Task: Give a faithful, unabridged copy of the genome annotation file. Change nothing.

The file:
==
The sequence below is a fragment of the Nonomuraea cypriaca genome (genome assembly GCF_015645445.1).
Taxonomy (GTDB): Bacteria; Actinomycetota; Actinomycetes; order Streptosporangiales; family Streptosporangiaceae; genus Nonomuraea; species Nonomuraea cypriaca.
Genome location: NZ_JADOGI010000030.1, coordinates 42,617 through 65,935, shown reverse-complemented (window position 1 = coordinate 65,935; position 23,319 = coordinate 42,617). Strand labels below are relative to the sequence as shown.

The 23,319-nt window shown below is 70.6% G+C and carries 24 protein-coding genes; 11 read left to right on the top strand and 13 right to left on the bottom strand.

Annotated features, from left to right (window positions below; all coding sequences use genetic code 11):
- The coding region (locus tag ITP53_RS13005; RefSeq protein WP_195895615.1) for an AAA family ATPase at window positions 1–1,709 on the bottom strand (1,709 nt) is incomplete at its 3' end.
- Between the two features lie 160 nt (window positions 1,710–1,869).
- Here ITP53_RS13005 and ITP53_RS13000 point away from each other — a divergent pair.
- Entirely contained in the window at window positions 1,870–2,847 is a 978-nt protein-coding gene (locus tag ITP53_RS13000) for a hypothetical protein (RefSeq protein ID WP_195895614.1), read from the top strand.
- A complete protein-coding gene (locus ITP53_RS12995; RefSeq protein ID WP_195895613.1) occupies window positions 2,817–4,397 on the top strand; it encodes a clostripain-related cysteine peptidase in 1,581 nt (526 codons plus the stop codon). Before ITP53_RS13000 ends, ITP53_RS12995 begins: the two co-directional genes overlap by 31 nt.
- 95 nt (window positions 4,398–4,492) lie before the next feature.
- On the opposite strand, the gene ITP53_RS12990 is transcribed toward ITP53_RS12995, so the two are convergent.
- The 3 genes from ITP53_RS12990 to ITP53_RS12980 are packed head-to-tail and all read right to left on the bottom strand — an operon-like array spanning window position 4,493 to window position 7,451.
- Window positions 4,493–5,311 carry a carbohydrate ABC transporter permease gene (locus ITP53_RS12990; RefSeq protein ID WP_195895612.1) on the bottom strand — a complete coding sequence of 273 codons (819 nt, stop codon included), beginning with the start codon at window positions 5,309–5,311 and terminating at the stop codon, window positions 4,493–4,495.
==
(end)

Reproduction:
The sequence below is a fragment of the Nonomuraea cypriaca genome (genome assembly GCF_015645445.1).
Taxonomy (GTDB): Bacteria; Actinomycetota; Actinomycetes; order Streptosporangiales; family Streptosporangiaceae; genus Nonomuraea; species Nonomuraea cypriaca.
Genome location: NZ_JADOGI010000030.1, coordinates 42,617 through 65,935, shown reverse-complemented (window position 1 = coordinate 65,935; position 23,319 = coordinate 42,617). Strand labels below are relative to the sequence as shown.

The 23,319-nt window shown below is 70.6% G+C and carries 24 protein-coding genes; 11 read left to right on the top strand and 13 right to left on the bottom strand.

Annotated features, from left to right (window positions below; all coding sequences use genetic code 11):
- The coding region (locus tag ITP53_RS13005; RefSeq protein WP_195895615.1) for an AAA family ATPase at window positions 1–1,709 on the bottom strand (1,709 nt) is incomplete at its 3' end.
- Between the two features lie 160 nt (window positions 1,710–1,869).
- Here ITP53_RS13005 and ITP53_RS13000 point away from each other — a divergent pair.
- Entirely contained in the window at window positions 1,870–2,847 is a 978-nt protein-coding gene (locus tag ITP53_RS13000) for a hypothetical protein (RefSeq protein ID WP_195895614.1), read from the top strand.
- A complete protein-coding gene (locus ITP53_RS12995; RefSeq protein ID WP_195895613.1) occupies window positions 2,817–4,397 on the top strand; it encodes a clostripain-related cysteine peptidase in 1,581 nt (526 codons plus the stop codon). Before ITP53_RS13000 ends, ITP53_RS12995 begins: the two co-directional genes overlap by 31 nt.
- 95 nt (window positions 4,398–4,492) lie before the next feature.
- On the opposite strand, the gene ITP53_RS12990 is transcribed toward ITP53_RS12995, so the two are convergent.
- The 3 genes from ITP53_RS12990 to ITP53_RS12980 are packed head-to-tail and all read right to left on the bottom strand — an operon-like array spanning window position 4,493 to window position 7,451.
- Window positions 4,493–5,311 carry a carbohydrate ABC transporter permease gene (locus ITP53_RS12990; RefSeq protein ID WP_195895612.1) on the bottom strand — a complete coding sequence of 273 codons (819 nt, stop codon included), beginning with the start codon at window positions 5,309–5,311 and terminating at the stop codon, window positions 4,493–4,495.